Cloud Fundamentals Video Series: Cloud Computing Privacy at Microsoft, Part 1

Cloud computing is a top of mind issue for many customers, and privacy issues are among some of our customers biggest concerns.  Protecting privacy is part of Microsoft’s long-term commitment to Trustworthy Computing, and we strive to build privacy protections into all of our products and services.

Cloud computing raises important considerations for organizations about how they manage information and interact with cloud service providers. In the traditional information technology model, an organization is accountable for all aspects of data protection, from how it uses personal information to how it stores and protects data stored on its own computers. Cloud computing differs because information can flow offsite to data centers owned and managed by cloud providers.  Defining the allocation of responsibilities and obligations for security and privacy between cloud customers and cloud providers—and creating sufficient transparency about the allocation—is a new challenge.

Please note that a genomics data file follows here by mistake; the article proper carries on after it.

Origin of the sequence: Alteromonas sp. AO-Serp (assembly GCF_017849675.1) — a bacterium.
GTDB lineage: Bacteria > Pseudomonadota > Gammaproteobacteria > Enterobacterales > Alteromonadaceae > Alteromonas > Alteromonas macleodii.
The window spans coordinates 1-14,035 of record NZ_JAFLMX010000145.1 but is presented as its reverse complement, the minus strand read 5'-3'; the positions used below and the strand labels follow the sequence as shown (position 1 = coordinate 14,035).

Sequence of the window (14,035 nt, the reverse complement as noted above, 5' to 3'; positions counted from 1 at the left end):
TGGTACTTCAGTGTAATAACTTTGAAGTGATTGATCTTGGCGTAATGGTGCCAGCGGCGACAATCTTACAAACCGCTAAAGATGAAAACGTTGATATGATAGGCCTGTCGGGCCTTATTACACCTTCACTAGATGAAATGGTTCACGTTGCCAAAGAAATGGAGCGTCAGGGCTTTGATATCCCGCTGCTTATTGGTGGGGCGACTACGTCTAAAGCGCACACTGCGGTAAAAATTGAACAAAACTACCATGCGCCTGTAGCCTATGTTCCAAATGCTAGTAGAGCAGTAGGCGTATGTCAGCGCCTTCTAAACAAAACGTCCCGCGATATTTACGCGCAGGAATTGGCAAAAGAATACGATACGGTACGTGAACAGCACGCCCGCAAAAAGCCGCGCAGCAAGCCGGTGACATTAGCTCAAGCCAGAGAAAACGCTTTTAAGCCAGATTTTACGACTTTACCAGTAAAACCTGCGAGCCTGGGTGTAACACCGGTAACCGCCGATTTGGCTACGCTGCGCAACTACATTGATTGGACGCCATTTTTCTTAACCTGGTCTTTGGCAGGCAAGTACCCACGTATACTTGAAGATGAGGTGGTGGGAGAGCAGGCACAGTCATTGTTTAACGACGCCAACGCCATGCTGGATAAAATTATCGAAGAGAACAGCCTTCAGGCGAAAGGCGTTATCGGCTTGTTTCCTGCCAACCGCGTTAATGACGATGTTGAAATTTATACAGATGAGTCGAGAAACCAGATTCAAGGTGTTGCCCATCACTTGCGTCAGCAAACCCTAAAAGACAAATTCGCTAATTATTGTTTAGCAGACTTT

In this episode of the Trustworthy Computing Cloud Fundamentals Video Series, I discuss the importance of privacy in the cloud with Brendon Lynch, Microsoft’s Chief Privacy Officer.  Brendon explains the three tenets of Microsoft’s approach to cloud computing privacy: responsibility, transparency, and choice.

If you haven’t seen the other videos in this series, you can check them out below:

Cloud Fundamentals Video Series

Please check back on this blog regularly as we continue the Cloud Fundamentals Video Series and explore topics that are important for IT professionals and business decision makers who are interested in cloud security, privacy, and reliability.

 

About the Author
Tim Rains

Director, Cybersecurity & Cloud Strategy

Tim Rains has over 20 years of experience in the technology industry across several disciplines including engineering, consulting, and marketing communications roles. He currently manages security marketing and corporate communications in the Trustworthy Computing division at Microsoft. His expertise ranges Read more »